In his Promethean aspect Quetzalcoatl is involved in the creation of human beings and in inspiring them with intelligence. Before Naollin's roseate splendour had burst into full day and brought the present world to light, Quetzalcoatl had to descend into the realm of the dead, Mictlan, to secure the precious bones of man so that humans might again inhabit the earth. In Mictlan, the realm of the fleshless, he confronted Mictlantecuhtli and Mictlancihuatl, Lord and Lady of the Land of the Dead, the 'masks' or reflections of Ometeotl and Omecihuatl in the lowest sphere of duality, beyond which is unknowable darkness, just as there is the Unknown above Omeyocan, the highest heaven. When Quetzalcoatl demanded the bones, Mictlantecuhtli offered them on condition that Quetzalcoatl sound the conch-shell and circle the kingdom four times. Whilst this seemed to be a genuine challenge, the shell had no sounding-hole and was ever mute. Quetzalcoatl called upon the worms to pierce the shell, and bees entered through the hole and made it sound. Whilst appearing to yield possession of the bones, Mictlantecuhtli called upon the forces of the underworld to prevent Quetzalcoatl from fulfilling his charge. Mirroring this deception, Quetzalcoatl sent his double, nahualli, who is Xolotl, his twin and another aspect of himself, to inform the Lord of the Dead that the bones would be left in Mictlan. Even whilst this message was being delivered, Quetzalcoatl gathered the bones of Man and Woman and fled.

The forces of the underworld did not pursue Quetzalcoatl directly; they had prepared a trap. Quetzalcoatl fell into the trap and lost consciousness for a time. When he recovered, he found the bones damaged and in disarray. Crying out to his nahualli, he asked, "What shall I do now?" His twin gave the pre-ordained response: "Since things have turned out badly, let them turn out as they may." And Quetzalcoatl took the bones to the gods.

And as soon as he arrived, the woman called Quilaztli, who is Cihuacoatl, took them to grind and put them in a precious vessel of clay.
 Upon them Quetzalcoatl bled his member. The other gods and Quetzalcoatl himself did penance. 
And they said, "People have been born, O gods, the macehuales – those 'deserved' into life through penance." Because for our sake, the gods did penance!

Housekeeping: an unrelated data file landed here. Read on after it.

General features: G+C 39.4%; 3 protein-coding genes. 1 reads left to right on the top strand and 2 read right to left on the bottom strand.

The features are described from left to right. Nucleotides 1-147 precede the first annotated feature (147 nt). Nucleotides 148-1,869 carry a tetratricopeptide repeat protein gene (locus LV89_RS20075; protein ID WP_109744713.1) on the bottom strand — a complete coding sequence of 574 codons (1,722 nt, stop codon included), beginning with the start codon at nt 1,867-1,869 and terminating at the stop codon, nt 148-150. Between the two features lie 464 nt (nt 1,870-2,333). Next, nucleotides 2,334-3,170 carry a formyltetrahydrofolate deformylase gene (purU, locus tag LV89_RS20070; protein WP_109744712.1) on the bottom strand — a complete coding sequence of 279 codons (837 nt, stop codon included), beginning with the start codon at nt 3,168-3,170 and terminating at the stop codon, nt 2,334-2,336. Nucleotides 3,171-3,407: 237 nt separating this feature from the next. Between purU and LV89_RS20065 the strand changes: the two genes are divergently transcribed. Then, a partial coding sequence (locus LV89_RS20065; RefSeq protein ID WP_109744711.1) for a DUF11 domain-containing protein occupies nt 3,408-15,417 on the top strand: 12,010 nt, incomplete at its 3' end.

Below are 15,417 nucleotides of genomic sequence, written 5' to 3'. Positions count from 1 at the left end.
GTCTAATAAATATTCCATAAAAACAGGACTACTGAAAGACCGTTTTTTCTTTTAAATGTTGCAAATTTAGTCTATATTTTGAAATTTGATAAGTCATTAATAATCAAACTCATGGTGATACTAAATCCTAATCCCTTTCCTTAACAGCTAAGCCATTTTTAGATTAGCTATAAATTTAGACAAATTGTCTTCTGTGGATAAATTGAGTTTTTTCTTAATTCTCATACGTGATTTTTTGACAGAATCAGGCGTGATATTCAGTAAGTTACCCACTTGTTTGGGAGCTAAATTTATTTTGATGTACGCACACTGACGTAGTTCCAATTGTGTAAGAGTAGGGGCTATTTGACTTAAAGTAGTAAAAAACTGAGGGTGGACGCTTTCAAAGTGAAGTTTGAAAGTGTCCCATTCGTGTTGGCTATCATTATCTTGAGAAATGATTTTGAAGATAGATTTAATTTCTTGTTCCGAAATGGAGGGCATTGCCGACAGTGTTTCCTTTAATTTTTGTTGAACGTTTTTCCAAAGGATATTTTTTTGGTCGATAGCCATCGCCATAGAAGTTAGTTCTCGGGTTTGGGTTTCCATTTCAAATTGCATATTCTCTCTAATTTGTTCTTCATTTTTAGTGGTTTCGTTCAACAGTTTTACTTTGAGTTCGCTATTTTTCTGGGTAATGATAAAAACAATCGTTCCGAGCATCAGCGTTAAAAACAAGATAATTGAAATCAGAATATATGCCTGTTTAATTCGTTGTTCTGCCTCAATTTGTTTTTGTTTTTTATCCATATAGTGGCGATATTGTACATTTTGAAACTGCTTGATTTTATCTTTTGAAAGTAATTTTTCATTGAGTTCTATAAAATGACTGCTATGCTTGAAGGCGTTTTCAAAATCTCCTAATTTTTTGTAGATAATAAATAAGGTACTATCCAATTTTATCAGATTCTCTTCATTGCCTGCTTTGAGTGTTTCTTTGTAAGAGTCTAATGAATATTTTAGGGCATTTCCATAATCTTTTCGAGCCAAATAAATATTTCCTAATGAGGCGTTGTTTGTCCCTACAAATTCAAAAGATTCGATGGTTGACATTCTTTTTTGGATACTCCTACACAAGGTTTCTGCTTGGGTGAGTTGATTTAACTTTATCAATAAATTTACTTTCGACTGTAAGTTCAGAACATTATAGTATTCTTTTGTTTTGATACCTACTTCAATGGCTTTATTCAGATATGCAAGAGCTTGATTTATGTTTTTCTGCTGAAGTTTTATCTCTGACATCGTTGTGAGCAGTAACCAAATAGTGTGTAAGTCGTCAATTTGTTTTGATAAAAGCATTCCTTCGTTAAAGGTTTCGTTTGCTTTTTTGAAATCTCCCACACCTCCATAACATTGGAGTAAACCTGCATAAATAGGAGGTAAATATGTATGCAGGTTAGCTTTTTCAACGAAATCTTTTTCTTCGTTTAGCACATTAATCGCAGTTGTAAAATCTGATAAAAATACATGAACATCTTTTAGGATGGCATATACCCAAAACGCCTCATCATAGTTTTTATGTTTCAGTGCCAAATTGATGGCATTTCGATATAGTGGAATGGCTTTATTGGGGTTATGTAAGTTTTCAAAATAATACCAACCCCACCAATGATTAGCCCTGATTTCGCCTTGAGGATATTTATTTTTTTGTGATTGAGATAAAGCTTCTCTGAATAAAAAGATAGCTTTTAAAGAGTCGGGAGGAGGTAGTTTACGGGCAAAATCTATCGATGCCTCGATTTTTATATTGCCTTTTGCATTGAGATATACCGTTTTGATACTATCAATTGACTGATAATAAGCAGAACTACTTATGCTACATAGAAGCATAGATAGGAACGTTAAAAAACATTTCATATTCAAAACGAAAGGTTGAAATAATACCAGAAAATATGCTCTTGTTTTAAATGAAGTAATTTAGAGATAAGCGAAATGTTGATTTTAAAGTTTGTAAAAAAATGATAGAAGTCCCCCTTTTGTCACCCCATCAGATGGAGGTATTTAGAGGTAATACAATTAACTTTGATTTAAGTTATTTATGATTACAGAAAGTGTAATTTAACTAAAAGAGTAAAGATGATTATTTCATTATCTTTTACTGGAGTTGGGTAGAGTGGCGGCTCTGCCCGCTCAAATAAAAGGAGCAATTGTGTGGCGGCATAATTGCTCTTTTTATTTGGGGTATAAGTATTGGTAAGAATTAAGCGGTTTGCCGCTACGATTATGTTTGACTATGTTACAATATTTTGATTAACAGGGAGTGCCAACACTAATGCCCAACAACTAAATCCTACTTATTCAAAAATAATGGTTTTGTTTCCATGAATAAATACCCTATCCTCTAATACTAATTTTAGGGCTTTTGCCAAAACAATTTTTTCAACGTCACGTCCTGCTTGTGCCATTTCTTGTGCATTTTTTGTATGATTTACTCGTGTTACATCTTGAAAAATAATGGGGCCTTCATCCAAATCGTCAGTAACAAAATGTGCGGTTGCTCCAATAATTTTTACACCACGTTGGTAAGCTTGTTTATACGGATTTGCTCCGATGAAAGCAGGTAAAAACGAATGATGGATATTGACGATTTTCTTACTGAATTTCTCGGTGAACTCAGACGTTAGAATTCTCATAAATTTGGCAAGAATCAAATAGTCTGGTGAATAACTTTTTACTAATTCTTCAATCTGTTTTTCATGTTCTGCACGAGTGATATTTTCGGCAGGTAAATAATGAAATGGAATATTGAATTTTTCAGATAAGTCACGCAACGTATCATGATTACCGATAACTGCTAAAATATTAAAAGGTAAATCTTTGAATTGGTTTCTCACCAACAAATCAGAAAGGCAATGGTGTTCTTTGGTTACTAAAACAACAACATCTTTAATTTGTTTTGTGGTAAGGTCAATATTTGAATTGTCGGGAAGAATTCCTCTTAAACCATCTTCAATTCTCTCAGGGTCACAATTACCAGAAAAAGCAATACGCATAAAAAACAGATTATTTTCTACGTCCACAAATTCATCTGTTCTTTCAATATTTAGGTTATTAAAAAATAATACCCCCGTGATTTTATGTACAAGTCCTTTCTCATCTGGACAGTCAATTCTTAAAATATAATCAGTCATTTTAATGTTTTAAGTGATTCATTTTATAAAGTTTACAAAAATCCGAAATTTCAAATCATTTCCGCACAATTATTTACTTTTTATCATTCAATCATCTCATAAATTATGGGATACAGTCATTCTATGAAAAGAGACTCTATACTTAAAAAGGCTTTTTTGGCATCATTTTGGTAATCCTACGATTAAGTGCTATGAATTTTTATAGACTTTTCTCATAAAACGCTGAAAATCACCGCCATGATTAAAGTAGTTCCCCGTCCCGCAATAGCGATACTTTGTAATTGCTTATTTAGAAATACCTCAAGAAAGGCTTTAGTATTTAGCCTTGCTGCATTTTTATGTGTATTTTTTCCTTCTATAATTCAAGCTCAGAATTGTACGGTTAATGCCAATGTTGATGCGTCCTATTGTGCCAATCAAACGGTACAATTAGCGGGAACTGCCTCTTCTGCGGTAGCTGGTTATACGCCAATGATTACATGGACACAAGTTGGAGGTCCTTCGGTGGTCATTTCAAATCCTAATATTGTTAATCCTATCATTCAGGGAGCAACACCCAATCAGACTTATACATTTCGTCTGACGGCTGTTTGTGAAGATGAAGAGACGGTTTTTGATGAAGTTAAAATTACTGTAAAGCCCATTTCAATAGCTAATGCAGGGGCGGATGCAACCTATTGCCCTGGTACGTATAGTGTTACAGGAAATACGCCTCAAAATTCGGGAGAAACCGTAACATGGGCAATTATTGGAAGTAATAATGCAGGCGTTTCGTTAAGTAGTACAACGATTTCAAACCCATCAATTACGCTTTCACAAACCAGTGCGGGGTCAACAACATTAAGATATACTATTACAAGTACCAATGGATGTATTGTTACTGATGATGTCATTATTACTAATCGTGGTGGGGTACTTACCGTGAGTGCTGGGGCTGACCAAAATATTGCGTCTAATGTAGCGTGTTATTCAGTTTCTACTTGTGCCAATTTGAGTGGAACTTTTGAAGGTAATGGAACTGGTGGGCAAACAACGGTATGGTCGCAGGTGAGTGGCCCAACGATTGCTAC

Manuscript of 1558
[...]

In tlalticpac, the dream world which is earth, Quetzalcoatl is the divine king who, like Osiris, the second divine pharaoh of Egypt, brought civilization to humanity. As the divine ruler in Tollan, he taught all the arts and sciences, from cultivation of maize to metallurgy and from astrology to poetry, as well as the sacred tlilli tlapalli, red and black ink, that is, writing and, by extension, wisdom. During the golden age he dwelt in his invisible form, guiding and governing in a kingdom of innocent joy. Yet the forces of limitation, shadows in this realm of light, plotted Quetzalcoatl's downfall. Tezcatlipoca took a mirror and invited Quetzalcoatl to gaze into it. To his horror, he thereby gained a body, rather like Anthropos, and seeing himself reflected in the mirror of inchoate Nature, became one with it, according to the Hermetic tradition. In his confusion he allowed a mask and feathered head-dress to be made for him, so that people might look upon him without fear. Whilst he was disoriented, demons made pulque, a fermented drink from sap of the maguey, and gave it to Quetzalcoatl. Thus intoxicated, he took Quetzalpetatl, his feminine aspect from which he now felt alienated, and slept with her, falling afterwards into a stupor. As the archetype of humanity, his deeds brought pain and suffering to humanity – the pain of having a body, the suffering of loneliness, the disharmonies of striving, contention, fear and guilt, which pit person against person and turn the powers of human consciousness into instruments of selfishness and its inevitable offspring, conflict and greed.

In the morning Quetzalcoatl awoke filled with grief and remorse. As god, he knew the unavoidable problems of incarnation, but as king, he saw the massive failure of civilization. Between potentiality and actualization fell the dread shadow of self-induced ignorance. Within the architectonics of human life, the problems of creating man had been wholly reflected, and thus Quetzalcoatl's earthly work was completed. He resolved to leave his beautiful Tollan and set out with his closest devotees. He journeyed throughout his kingdom, leaving at different sites marks of his presence – a sacred footprint here, a raised stone there – and stripped himself of his arts and powers as he went so that these might remain with humanity in his absence. He ordered a stone casket to be made, and when it was finished he lay in it for four days so that his most precious secrets might be absorbed into it. When he was ready, he ordered the stone box sealed up to prevent theft or contamination of its contents. Only those who have redeemed Quetzalcoatl's wisdom through severe penance and self-sacrifice can hope to know the contents of that mystic sarcophagus now secreted in the human breast, in the place of purity where Quetzalcoatl was accustomed to bathing.

There at Tlillin Tlapallin, the place of burning, he built a huge pyre, mounted it and set it aflame. His ashes rose into the air and the rarest birds of the earth appeared. As the red flames lit up the celestial vault, Quetzalcoatl became again the Lord of the Dawn.

When the ashes had ceased to burn,

Quetzalcoatl's heart rose up.

They say it was raised to heaven
.
And entered there.

Wise men say it became

The morning star, appearing at dawn,

And they add that it was not seen

For four days after his death,

Whilst he had sojourned in the Kingdom of Death.

And in these four days, he gathered arrows,